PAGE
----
This is one of the saddest posts I have ever written and it has taken me more than a week to be able to write it. It is never easy to say goodbye to a pet, especially one who’s life was cut short by a speeding car in a quiet neighborhood. But for all the happiness he brought us, Otis, the Carolina Bed & Breakfast cat, deserves a loving farewell.
When James and I bought the Carolina Bed & Breakfast, our inn in Asheville NC, we decided that we would run it as a pet-free facility. This was not because we don’t like pets. On the contrary, our family had cats and a dog which were very much a part of our lives. But they had lived to a graceful old age and we had not replaced them. And we were mindful of the fact that some people have allergies or are not at ease with animals so we chose not only to keep our inn pet-free but also to respect our guests and have no pet of our own on the property. This we did for six years. Still we missed the love and presence a pet brings into a home. A short stay by our eldest daughter and her cat, Milo, convinced us that it was possible to have a cat of our own who could be kept away from our guests. (Otis had other ideas but more about that later).
So we headed off to Brother Wolf Animal Rescue where we found a TON of cats waiting to be rescued. My thought had been to get an older cat who would not need as much time (time being hard to come by in an innkeeper’s life) but then we saw Otis. Of course he was not named Otis then. He had another name, like Roger or something like that. But we were getting a cat because of Milo so we had already decided our cat would be named Otis. Anyway, Otis was not an adult cat. He was six months old. He had been previously owned but the owner was having a baby and not able to keep him so she turned him in for adoption. He had only been in the shelter for 4 days. You could tell he was a little frightened by the noise and people but he snuggled into our arms and purred like a motor boat when we held him. And he was the softest cat I have ever held. So he purred his way right into our home and hearts.
That first day he was super-snuggly. He slept on my lap while I watched TV and spent the night right up under my arm. But shortly he got comfortable and got to work exploring the innkeeper’s quarters. He very quickly learned not to go through the swinging door to the inn and to stay off the counter-tops and table in the kitchen. He had clearly been trained for this as all we had to do was show him the spray bottle and he exited the scene quickly! Like all cats he liked to walk on the computer keyboard while I was working, but his favorite perch was on top of the printer where he could watch what was going on in the kitchen without getting in the way.
He also loved to sleep on James’ shoulders but quickly discovered that mine were too small and bony to balance on.
And, as we soon learned, Otis was a very well socialized cat. Unlike Milo who fled from our guests, Otis was happy to see them. Many of our guests will remember being greeted by him as he threw himself on the ground in front of them and presented his belly for rubbing. In the evening he would often make his way to the front porch to see what all those people were doing.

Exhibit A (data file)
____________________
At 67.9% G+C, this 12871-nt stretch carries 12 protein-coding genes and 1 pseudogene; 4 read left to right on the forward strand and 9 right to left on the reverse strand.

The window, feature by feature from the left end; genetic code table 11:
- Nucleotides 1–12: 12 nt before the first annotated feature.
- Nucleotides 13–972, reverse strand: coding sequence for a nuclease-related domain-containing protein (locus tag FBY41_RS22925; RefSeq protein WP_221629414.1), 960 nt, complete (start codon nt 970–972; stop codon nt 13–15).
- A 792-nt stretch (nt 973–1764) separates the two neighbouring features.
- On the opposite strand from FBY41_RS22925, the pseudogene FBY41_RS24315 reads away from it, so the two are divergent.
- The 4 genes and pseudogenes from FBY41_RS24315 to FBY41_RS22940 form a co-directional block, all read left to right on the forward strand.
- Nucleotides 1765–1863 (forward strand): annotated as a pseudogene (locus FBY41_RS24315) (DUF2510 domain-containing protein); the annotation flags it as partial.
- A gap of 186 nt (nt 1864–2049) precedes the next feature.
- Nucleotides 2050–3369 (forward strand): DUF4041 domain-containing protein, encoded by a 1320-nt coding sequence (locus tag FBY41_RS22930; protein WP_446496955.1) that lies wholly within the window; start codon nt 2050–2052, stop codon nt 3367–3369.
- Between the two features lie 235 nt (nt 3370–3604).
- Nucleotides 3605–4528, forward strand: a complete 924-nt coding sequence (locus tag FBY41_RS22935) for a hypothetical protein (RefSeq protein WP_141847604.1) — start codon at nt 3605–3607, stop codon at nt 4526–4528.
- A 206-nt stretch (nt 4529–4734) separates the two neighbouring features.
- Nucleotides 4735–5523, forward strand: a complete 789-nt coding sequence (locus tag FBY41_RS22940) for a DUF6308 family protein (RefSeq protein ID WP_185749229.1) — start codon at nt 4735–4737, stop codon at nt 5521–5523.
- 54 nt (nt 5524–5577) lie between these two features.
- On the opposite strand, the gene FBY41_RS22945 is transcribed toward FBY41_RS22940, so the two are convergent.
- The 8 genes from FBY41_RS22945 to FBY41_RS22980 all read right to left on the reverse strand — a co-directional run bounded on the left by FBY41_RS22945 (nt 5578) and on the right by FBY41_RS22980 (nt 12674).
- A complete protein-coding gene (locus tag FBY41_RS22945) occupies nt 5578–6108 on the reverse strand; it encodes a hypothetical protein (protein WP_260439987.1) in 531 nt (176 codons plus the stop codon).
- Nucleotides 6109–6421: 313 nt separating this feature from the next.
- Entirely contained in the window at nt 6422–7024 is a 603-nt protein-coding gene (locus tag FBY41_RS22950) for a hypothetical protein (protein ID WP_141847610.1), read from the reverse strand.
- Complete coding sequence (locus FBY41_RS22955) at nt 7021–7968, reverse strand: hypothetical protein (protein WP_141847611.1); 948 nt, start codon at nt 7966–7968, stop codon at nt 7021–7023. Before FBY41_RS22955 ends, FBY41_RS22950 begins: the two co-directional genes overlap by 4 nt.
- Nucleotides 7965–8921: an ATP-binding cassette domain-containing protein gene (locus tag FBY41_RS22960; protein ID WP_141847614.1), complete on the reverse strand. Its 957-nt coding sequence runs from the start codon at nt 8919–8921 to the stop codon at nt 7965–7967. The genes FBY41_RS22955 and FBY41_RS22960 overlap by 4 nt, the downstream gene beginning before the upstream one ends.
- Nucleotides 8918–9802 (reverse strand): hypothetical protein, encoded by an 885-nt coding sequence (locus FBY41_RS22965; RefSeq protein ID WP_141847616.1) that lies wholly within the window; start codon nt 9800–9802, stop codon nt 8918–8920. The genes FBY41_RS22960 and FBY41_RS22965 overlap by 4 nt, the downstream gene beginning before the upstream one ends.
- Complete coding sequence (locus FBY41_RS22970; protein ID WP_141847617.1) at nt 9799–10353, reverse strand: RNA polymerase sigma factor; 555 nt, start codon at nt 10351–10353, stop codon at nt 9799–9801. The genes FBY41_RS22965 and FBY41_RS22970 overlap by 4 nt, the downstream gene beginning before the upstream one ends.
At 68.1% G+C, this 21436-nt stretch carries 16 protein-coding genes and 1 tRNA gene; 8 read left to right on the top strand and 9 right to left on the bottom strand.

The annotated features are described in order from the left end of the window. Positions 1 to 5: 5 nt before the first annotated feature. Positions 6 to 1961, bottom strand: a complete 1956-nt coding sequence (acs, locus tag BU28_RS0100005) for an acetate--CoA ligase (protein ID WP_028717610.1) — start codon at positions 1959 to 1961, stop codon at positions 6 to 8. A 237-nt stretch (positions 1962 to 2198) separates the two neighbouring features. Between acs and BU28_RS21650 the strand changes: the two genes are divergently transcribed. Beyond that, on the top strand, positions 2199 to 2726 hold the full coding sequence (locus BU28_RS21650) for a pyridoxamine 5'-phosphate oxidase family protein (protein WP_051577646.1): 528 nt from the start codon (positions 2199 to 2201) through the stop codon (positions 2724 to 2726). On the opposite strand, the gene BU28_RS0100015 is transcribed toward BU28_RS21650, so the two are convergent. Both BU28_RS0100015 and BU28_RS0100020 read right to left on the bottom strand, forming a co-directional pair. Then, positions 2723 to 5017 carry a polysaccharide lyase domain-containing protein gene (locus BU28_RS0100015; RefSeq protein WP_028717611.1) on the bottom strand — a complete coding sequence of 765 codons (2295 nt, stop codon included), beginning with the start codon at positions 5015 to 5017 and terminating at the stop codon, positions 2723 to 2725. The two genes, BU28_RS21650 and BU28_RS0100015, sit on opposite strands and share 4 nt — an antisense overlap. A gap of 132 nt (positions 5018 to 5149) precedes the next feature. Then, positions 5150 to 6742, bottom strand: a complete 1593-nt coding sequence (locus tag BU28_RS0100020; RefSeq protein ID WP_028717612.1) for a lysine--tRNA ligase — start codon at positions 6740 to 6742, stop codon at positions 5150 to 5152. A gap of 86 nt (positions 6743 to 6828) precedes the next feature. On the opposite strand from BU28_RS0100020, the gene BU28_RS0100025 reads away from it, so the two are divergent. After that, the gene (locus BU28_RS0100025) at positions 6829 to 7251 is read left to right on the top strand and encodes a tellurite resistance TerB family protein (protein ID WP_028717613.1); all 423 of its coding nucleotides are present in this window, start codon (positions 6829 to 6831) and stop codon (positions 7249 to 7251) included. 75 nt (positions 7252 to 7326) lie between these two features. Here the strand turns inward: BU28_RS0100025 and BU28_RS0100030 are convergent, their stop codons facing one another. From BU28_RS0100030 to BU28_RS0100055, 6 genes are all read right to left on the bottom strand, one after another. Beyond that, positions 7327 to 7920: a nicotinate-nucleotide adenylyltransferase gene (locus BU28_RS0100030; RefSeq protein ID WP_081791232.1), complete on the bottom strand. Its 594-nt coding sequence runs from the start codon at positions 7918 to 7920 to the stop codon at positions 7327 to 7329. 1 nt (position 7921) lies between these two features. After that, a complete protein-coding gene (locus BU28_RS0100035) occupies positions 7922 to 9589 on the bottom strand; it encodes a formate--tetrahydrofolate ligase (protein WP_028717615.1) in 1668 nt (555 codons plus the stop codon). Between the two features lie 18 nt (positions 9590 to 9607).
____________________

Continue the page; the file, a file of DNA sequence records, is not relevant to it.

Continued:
Like any animal he had his quirks. He hated to use the cat flap. Instead he would climb up the screen door to let us know he wanted to come in. We thought that would come to an end when winter came. Imagine my surprise when I heard a noise and looked over to see that he had climb up the wooden door and was staring in the window at the top! Silly cat, a meow would have worked just as well.
And like clockwork, he came home every evening at 9PM. We didn’t want him to spend the night outside–too many critters around for a cat who won’t bolt through the cat flap–so we had trained him to come when we called him. It was one of my favorite parts of the day. I would call his name once or twice and then hear his bell as he came shooting across the yard and through the door. I would give him a treat and he would snuggle a bit before moving to the basket where he had made his bed. Some time after we went upstairs we would hear the bell again and feel the bed move as he joined us for the night.
But on the night of January 14th, Otis did not return when we called. James and I searched the neighborhood nearby fearing he had gotten trapped somewhere. He liked to climb into cars which were left open and had been known to get trapped in our garage. The next morning we alerted our neighbors who all knew Otis well and at noon one of them came to us and said she had found him by the side of the road. Otis was white and brown cat, the spot where he was found is well lit. Our only thought is that someone was driving too fast and unable to stop in time. While most people are careful on our street and mindful that it is a residential street, from time to time there are those who race down the road.
And now our house is quiet and the places where he filled the corners of our lives empty. We buried him on our property near a tree he liked to climb and in the spring I will plant flowers there. We plan to get another cat but we will never forget our “little man” and the happiness he gave us.